Education Minister Batt O'Keeffe (left), who is becoming increasingly rude and aggressive, accused the opposition of "hysterical claims and scaremongering" in the debate.
He described the changes as "a measured adjustment" and told TDs it was "not credible to claim that the primary school system will be in crisis next year as a result". It was pretty obvious that he was not comfortable in his role and stumbled through his speech in a very bad way, not to be seen from him often.

Fine Gael's Education spokesman Brian Hayes (right) said it was "stomach churning" to hear the Green Party justifying their support for the government cutbacks.
He predicted the controversy would prove "the Green's Stalingrad", claiming that the Green Party would never recover from the serious damage caused by breaking their pre-election promises.
Deputy Hayes emphasised that Minister Batt O'Keeffe "has no credibility in the education sector", describing him as "Brian Cowen's puppet".

Sinn Fein's Caoimhghín Ó Caoláin (left) called the Budget cuts a "callous attack on Irish children" and - reaching out across the party lines - urged "all members of the Dáil, regardless of allegiance" to join him in the "defence of our young, our schools and our education system".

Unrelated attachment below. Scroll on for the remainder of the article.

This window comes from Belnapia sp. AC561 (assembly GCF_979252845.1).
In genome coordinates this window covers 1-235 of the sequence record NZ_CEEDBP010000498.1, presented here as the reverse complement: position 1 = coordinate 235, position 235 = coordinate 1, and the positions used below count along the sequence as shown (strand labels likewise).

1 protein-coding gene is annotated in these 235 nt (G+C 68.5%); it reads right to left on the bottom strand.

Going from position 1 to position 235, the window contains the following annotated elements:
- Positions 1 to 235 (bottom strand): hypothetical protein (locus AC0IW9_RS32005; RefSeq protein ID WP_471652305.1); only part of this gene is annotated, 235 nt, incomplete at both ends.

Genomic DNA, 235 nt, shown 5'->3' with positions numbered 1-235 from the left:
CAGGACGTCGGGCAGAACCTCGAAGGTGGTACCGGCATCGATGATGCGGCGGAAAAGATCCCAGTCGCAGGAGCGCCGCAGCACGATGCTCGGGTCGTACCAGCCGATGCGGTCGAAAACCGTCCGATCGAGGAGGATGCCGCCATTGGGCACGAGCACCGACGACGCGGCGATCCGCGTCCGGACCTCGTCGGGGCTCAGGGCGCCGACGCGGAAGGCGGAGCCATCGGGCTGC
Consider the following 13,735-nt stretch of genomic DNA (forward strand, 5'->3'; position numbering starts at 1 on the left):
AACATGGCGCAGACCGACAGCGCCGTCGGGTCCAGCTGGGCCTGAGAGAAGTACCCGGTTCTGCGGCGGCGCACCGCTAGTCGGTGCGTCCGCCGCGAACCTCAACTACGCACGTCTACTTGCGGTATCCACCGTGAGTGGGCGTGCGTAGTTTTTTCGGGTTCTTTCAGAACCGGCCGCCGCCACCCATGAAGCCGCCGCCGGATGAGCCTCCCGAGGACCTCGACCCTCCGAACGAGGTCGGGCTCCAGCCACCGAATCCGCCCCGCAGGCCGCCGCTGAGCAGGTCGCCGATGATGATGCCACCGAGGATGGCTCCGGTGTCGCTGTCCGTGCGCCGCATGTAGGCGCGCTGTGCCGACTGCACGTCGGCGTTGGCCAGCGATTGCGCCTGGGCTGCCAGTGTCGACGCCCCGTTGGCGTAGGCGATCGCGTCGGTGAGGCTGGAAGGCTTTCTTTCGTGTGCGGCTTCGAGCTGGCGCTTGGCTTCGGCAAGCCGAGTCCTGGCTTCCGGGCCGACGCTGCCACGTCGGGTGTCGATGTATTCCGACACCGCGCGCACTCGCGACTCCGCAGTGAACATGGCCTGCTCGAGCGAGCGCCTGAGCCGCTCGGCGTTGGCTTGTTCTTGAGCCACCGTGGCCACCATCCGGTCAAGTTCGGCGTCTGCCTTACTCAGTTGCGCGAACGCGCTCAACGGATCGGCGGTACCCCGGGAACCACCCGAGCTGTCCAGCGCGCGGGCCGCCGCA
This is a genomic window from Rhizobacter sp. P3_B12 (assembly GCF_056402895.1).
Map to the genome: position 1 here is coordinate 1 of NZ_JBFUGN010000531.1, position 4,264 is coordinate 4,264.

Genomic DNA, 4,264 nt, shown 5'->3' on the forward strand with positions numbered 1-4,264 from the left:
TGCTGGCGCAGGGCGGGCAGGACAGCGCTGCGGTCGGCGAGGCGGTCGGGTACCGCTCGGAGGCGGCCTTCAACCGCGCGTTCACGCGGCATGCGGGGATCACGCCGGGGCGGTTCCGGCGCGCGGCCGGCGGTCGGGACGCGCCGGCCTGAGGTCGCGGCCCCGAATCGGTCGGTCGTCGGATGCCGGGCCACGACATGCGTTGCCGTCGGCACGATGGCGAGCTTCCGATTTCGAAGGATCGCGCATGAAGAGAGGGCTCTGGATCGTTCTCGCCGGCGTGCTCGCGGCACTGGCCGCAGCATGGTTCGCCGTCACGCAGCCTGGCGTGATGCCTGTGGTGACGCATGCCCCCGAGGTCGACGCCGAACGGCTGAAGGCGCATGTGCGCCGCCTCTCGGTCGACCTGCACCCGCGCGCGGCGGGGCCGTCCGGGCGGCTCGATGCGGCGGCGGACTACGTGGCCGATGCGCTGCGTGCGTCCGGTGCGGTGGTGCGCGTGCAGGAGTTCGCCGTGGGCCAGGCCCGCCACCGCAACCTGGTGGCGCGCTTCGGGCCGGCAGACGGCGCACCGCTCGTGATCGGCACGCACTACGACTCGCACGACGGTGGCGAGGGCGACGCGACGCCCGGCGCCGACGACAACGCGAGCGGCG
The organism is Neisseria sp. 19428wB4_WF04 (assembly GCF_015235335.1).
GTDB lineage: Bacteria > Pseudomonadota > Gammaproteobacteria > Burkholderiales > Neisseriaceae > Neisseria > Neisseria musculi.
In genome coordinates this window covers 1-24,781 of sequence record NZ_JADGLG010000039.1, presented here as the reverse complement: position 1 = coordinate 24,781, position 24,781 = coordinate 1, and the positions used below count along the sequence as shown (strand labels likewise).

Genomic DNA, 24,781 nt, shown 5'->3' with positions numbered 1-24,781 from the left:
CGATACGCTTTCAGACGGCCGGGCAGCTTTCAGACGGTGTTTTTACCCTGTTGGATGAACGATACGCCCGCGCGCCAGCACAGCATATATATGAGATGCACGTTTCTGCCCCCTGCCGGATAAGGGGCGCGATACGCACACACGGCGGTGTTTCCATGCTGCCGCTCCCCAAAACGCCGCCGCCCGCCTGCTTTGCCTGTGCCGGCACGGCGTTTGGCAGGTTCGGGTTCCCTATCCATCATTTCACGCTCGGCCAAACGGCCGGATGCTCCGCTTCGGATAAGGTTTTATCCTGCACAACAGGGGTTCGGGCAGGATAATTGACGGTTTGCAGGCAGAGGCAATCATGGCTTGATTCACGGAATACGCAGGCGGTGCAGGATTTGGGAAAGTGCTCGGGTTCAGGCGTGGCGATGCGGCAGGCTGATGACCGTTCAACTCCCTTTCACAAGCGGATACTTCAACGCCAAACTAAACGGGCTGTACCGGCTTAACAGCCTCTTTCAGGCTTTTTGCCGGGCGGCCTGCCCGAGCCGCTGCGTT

Deputy Ó Caoláin, himself a teacher by profession, arrived a few minutes late and entered the Dáil chamber while Ruairi Quinn was already speaking.
He came directly from the mass demonstration outside the parliament and introduced himself to the debate as "a messenger of thousands of teachers and parents gathered outside in outrage and anger over the government's onslaught on the education and future of our children".

A nasty incident overshadowed the debate for a while and raised the political tempers even further. Conor Lenihan (right), Minister of State for Integration and brother of Finance Minister Brian Lenihan, shouted across the Dáil chamber during the speech of a Fine Gael TD and called Dr. Leo Varadkar (left) - Fine Gael's spokesman for Enterprise, Trade and Employment - "a fascist".
Lenihan augmented that outrageous statement with
giving the Nazi salute, which caused uproar on the opposition benches and led to the intervention of Leas-Cheann Comhairle Brendan Howlin, who chaired the session in the absence of Cheann Comhairle John O'Donoghue.

The debate, which saw spirited exchanges between speakers from all parties, has now adjourned until tomorrow morning.

The Emerald Islander

1 comment:

Anonymous said...

it is unconsciounable to reduce funding for education; however, the people may consider thinking outside the box a bit. For example, one could open the doors of libraries after school and on weekends to (1) give the children someplace to go (2) give extra educational opportunities and (3)possibly provide expanded educational opportunities such as small workshops, seminars, and interactive activities by experts from the community.